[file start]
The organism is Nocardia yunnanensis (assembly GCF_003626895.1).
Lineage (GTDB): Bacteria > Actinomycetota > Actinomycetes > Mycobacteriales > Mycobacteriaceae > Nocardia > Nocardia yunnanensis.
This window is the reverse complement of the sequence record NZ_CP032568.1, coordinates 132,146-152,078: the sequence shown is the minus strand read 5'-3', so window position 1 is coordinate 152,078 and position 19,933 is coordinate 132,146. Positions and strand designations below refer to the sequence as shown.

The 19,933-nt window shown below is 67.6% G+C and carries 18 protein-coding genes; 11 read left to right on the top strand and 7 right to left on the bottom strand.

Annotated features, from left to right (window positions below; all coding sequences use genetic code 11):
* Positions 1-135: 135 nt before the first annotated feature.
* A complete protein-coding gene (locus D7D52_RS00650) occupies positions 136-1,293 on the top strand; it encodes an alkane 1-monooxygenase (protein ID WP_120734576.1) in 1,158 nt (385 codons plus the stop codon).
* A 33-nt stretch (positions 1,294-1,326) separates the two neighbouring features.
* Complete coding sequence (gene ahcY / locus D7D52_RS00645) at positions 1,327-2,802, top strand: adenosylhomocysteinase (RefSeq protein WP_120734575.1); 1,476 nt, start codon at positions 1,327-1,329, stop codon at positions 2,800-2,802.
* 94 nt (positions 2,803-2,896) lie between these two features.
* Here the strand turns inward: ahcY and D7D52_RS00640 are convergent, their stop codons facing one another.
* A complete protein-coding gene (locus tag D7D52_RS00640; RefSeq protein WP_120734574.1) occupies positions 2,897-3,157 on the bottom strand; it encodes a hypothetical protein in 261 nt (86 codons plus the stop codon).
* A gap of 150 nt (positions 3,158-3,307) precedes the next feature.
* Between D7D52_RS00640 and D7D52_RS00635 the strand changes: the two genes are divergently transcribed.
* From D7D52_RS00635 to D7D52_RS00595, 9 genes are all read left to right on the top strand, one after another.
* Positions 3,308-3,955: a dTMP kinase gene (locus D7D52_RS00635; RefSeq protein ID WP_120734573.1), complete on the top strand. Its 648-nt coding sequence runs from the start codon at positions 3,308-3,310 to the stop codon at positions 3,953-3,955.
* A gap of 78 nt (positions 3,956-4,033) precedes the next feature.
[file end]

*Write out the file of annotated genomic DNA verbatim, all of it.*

The organism is Nocardia yunnanensis (assembly GCF_003626895.1).
Lineage (GTDB): Bacteria > Actinomycetota > Actinomycetes > Mycobacteriales > Mycobacteriaceae > Nocardia > Nocardia yunnanensis.
This window is the reverse complement of the sequence record NZ_CP032568.1, coordinates 132,146-152,078: the sequence shown is the minus strand read 5'-3', so window position 1 is coordinate 152,078 and position 19,933 is coordinate 132,146. Positions and strand designations below refer to the sequence as shown.

The 19,933-nt window shown below is 67.6% G+C and carries 18 protein-coding genes; 11 read left to right on the top strand and 7 right to left on the bottom strand.

Annotated features, from left to right (window positions below; all coding sequences use genetic code 11):
* Positions 1-135: 135 nt before the first annotated feature.
* A complete protein-coding gene (locus D7D52_RS00650) occupies positions 136-1,293 on the top strand; it encodes an alkane 1-monooxygenase (protein ID WP_120734576.1) in 1,158 nt (385 codons plus the stop codon).
* A 33-nt stretch (positions 1,294-1,326) separates the two neighbouring features.
* Complete coding sequence (gene ahcY / locus D7D52_RS00645) at positions 1,327-2,802, top strand: adenosylhomocysteinase (RefSeq protein WP_120734575.1); 1,476 nt, start codon at positions 1,327-1,329, stop codon at positions 2,800-2,802.
* 94 nt (positions 2,803-2,896) lie between these two features.
* Here the strand turns inward: ahcY and D7D52_RS00640 are convergent, their stop codons facing one another.
* A complete protein-coding gene (locus tag D7D52_RS00640; RefSeq protein WP_120734574.1) occupies positions 2,897-3,157 on the bottom strand; it encodes a hypothetical protein in 261 nt (86 codons plus the stop codon).
* A gap of 150 nt (positions 3,158-3,307) precedes the next feature.
* Between D7D52_RS00640 and D7D52_RS00635 the strand changes: the two genes are divergently transcribed.
* From D7D52_RS00635 to D7D52_RS00595, 9 genes are all read left to right on the top strand, one after another.
* Positions 3,308-3,955: a dTMP kinase gene (locus D7D52_RS00635; RefSeq protein ID WP_120734573.1), complete on the top strand. Its 648-nt coding sequence runs from the start codon at positions 3,308-3,310 to the stop codon at positions 3,953-3,955.
* A gap of 78 nt (positions 3,956-4,033) precedes the next feature.